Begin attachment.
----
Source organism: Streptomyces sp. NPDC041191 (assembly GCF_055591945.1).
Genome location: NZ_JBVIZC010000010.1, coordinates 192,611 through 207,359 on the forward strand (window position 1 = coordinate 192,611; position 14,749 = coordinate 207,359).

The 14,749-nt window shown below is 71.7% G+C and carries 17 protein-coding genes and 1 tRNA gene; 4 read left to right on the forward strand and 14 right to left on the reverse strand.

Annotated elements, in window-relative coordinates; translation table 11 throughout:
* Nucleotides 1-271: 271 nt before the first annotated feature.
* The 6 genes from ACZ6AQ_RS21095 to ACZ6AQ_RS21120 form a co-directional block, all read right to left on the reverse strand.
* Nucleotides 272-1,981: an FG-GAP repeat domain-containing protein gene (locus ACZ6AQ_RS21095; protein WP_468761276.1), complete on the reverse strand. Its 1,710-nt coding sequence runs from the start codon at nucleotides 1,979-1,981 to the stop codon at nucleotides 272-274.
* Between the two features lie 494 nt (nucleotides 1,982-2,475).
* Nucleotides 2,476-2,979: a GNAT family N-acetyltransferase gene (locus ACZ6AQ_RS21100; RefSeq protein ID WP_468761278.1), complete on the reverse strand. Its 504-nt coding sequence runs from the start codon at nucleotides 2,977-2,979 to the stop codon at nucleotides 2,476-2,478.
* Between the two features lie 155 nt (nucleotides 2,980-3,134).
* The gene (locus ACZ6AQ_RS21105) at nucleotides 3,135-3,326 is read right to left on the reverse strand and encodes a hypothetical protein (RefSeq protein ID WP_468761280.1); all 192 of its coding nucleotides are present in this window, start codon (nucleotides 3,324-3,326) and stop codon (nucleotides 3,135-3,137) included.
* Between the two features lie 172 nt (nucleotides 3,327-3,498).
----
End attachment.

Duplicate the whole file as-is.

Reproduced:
Source organism: Streptomyces sp. NPDC041191 (assembly GCF_055591945.1).
Genome location: NZ_JBVIZC010000010.1, coordinates 192,611 through 207,359 on the forward strand (window position 1 = coordinate 192,611; position 14,749 = coordinate 207,359).

The 14,749-nt window shown below is 71.7% G+C and carries 17 protein-coding genes and 1 tRNA gene; 4 read left to right on the forward strand and 14 right to left on the reverse strand.

Annotated elements, in window-relative coordinates; translation table 11 throughout:
* Nucleotides 1-271: 271 nt before the first annotated feature.
* The 6 genes from ACZ6AQ_RS21095 to ACZ6AQ_RS21120 form a co-directional block, all read right to left on the reverse strand.
* Nucleotides 272-1,981: an FG-GAP repeat domain-containing protein gene (locus ACZ6AQ_RS21095; protein WP_468761276.1), complete on the reverse strand. Its 1,710-nt coding sequence runs from the start codon at nucleotides 1,979-1,981 to the stop codon at nucleotides 272-274.
* Between the two features lie 494 nt (nucleotides 1,982-2,475).
* Nucleotides 2,476-2,979: a GNAT family N-acetyltransferase gene (locus ACZ6AQ_RS21100; RefSeq protein ID WP_468761278.1), complete on the reverse strand. Its 504-nt coding sequence runs from the start codon at nucleotides 2,977-2,979 to the stop codon at nucleotides 2,476-2,478.
* Between the two features lie 155 nt (nucleotides 2,980-3,134).
* The gene (locus ACZ6AQ_RS21105) at nucleotides 3,135-3,326 is read right to left on the reverse strand and encodes a hypothetical protein (RefSeq protein ID WP_468761280.1); all 192 of its coding nucleotides are present in this window, start codon (nucleotides 3,324-3,326) and stop codon (nucleotides 3,135-3,137) included.
* Between the two features lie 172 nt (nucleotides 3,327-3,498).